Famous Monsters of Filmland No. 35 – October, 1958
For over forty years, until the publication of Vampire Over London: Bela Lugosi in Britain by Frank Dello Stritto and Andi Brooks (Cult Movies Press), the article When Dracula Invaded England gave us the most in-depth look at Bela Lugosi’s 1951 British revival tour of Dracula. Although containing many inaccuracies and juvenile in tone, it was key to the early research conducted by Frank Dello Stritto and I into the tour. Published in Famous Monsters of Filmland No. 35 in October, 1958, the article drew heavily on interviews conducted with Bela and his wife Lillian by the British press upon their arrival in Southampton aboard the S.S. Mauretania on April 10th, 1951. Whereas the tour would be written off in a few short lines as a total disaster by most Lugosi researchers over the following four decades, Famous Monsters of Filmland, writing exactly seven years after the tour ended, and only two years after Bela’s death, hailed it as “extremely successful.” The truth lies somewhere in between. The play toured Britain for six months, and would have continued for at least another month had Bela, exhausted by age, poor health and the rigours of life on the road, not requested that it be brought to an end. Although Bela garnered mostly excellent reviews, the play was too dated and the production too under-funded to compete with more modern and sophisticated entertainments of the day. As a result, it was not a great financial success, although, despite the legend, the whole cast were paid in full. It also failed in its primary aim of securing a run in the West End, which Bela had hoped would give him one final triumphant comeback. (Andi Brooks)
A new expanded edition of Vampire Over London: Bela Lugosi in Britain has been published by Cult Movies Press. Please see Vampire Over London: Bela Lugosi in Britain” New Expanded Second Edition for details.
For Eager Victims
On the night of 10 April 1951 the notorious Count from Transylvania invaded Great Britain and, somewhat to his surprise, found the island’s inhabitants perfectly willing to surrender!
The Master Vampire, it is reported was not accessible immediately after his arrival and was not, indeed, on hand for an interview for at least several weeks. But as his bad-will ambassador, Bela Lugosi, was present, accompanied by his 4th wife, Lillian. Unconfirmed sources insist that the latter was secretly the Bride of Dracula but her fondness for daytime appearances sheds doubt upon this statement.
Apparently convinced that Mr. Lugosi & Dracula were one and the same person, crowds of squealing teenage fans and squealing middle-aged newspaper reporters followed him wherever he went. Odd scraps of paper were constantly being pressed into his hand and he would obligingly scrawl his autograph in blood-red ink. His fans were delighted by this symbolic touch.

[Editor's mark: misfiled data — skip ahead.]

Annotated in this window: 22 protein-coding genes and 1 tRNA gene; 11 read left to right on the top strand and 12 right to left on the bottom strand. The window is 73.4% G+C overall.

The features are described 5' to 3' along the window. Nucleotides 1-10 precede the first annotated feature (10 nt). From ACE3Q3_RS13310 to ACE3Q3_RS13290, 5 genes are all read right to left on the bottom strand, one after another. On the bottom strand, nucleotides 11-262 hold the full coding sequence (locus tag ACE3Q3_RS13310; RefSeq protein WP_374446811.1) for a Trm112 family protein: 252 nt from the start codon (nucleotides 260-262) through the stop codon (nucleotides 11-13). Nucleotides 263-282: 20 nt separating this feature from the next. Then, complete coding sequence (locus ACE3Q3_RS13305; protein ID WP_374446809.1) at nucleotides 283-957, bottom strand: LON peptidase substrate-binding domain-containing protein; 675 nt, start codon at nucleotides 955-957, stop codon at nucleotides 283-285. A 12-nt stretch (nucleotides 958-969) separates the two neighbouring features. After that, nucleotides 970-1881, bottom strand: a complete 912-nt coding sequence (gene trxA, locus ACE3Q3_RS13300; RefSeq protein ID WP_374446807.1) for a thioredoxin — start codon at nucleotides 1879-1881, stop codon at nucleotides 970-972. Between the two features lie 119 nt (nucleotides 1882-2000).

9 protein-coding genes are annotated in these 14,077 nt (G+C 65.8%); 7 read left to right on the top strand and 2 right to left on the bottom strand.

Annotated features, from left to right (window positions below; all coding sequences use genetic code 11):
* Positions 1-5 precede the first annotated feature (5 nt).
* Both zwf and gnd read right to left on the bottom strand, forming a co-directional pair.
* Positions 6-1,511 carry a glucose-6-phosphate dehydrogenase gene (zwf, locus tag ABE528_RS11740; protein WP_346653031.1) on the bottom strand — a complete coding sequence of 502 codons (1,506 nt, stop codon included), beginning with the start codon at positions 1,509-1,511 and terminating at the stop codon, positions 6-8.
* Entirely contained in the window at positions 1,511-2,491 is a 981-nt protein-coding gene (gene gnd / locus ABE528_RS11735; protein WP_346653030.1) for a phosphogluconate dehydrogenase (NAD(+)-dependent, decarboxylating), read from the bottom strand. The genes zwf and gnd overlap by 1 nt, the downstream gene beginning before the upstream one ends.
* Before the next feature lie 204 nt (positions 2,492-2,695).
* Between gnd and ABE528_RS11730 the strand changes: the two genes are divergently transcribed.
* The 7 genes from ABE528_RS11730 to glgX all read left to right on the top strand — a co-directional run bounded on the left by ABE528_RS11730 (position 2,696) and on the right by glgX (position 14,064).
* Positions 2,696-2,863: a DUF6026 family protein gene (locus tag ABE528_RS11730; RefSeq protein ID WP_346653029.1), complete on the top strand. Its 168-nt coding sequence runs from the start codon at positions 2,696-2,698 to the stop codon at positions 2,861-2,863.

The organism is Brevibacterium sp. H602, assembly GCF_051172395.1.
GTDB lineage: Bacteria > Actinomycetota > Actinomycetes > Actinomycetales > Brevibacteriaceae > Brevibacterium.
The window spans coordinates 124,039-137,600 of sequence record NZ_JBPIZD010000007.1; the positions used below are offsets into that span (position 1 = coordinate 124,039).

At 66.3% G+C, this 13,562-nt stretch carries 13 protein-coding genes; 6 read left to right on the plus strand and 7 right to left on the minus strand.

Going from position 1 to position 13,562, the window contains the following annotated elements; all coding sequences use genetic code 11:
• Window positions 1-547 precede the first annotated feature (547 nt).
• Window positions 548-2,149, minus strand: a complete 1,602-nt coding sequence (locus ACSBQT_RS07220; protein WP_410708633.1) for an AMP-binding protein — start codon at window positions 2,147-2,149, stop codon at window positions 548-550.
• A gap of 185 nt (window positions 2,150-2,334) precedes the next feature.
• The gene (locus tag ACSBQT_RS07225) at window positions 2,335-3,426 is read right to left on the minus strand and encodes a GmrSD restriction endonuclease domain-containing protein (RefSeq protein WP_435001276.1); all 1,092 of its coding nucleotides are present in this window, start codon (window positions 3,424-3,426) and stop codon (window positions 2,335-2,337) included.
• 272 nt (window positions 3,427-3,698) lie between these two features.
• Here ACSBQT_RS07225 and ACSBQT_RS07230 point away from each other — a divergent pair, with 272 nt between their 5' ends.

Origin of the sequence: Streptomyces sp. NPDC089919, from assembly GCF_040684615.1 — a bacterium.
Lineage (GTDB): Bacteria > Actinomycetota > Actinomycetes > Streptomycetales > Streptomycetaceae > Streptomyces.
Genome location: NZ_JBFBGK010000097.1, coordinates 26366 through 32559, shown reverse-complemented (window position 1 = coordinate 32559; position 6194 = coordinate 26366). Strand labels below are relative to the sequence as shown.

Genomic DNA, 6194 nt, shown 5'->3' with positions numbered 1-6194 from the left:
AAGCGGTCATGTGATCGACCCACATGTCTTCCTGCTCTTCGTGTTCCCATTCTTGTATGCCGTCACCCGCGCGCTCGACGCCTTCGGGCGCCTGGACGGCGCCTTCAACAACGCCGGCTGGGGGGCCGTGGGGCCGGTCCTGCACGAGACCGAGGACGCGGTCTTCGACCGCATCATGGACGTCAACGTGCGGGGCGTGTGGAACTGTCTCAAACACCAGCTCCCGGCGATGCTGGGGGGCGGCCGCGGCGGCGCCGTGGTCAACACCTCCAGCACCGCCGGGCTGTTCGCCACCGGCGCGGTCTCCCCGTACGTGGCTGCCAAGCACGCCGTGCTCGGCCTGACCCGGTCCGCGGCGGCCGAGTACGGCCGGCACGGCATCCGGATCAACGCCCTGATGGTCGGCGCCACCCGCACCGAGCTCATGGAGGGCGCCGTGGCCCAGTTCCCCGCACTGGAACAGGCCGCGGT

Female fans, who comprised the majority of the crowds present, regarded Mr. Lugosi with the same sighing idolization normally reserved for Danny Kaye or Frank Sinatra – the most popular American movie stars at the time. These girls would either watch him wide-eyed or greet him with excited giggles as he toured the country, performing mock terror scenes over delighted “victims”.
One reporter wasted no time in getting down to the heart, liver and kidneys of the matter. He inquired of Mr. Lugosi: “Is it true that you suck blood oranges?”
“All the time,” he replied. “I often eat 6 at one sitting.” An enigmatic gleam – possibly humor, or perhaps . . .
The reporter continued, “And raw steaks?”
“When I can get them,” Lugosi replied. Now, in addition to the gleam in his eye, there appeared a slight twist of the mouth. He was prepared to go on in this manner indefinitely when finally the reporter’s courage gave way and he made an abrupt exit. Lugosi broke into a broad Slavic smile.
It had happened before.
Bela and Lillian, wearing a silver bat broach, upon their arrival at Waterloo Station on April 10, 1951
With other reporters who preferred to avoid the subject of his affinity for the red fluid which coursed thru their veins, Lugosi indulged in a bit of nostalgic reminiscing. Asked if he shared the superstitions of his peers in Lugos, Hungary, he replied:
“I was not such a brave kid in Hungary. I was born in Transylvania where the Dracula legend comes from, and never did I go down into our cellar. It was full of bats.”
In his youth Lugosi was the goalkeeper for the football team in Transylvania – the name of which has not been… unearthed.
Having not known Lugosi as well as we, the reporters were interested in whether he found the role of the vampire prince enjoyable because he shared some of the fiend’s innate wickedness. Lugosi answered, when he recovered from the shock, that the worst thing he ever did was to steal hats!
“I was a hat hunter like the Indians who used to collect ‘headpieces’ of their enemies. In 2 years I got 1500 hats from boys of a rival school. I put them up for sale and made a lot of money.”
The conversation drifted from to the origin of his career.
“Never become an actor,” he warned one young man. “There is only one place in the world where it is worthwhile – Hungary.”
Hamlet & Horror
“Over there you have a 4-year training course, and once you have passed thru that you have nothing to worry about. Even in your old age you still get a pension. In America there is always the fear of unemployment.
“I was, as a young man, an actor in the Hungarian Royal National Theater. I played the romantic leads. I have played the role of Hamlet on more than one occasion.” Lugosi, at that point, smiled proudly. “I have only played the role in Hungarian, tho.”
If he was so successful, they asked, why did he leave Hungary?
“I left my country in 1920 and have never been back. I do not like to live under a dictatorship of any kind, and I am now an American citizen.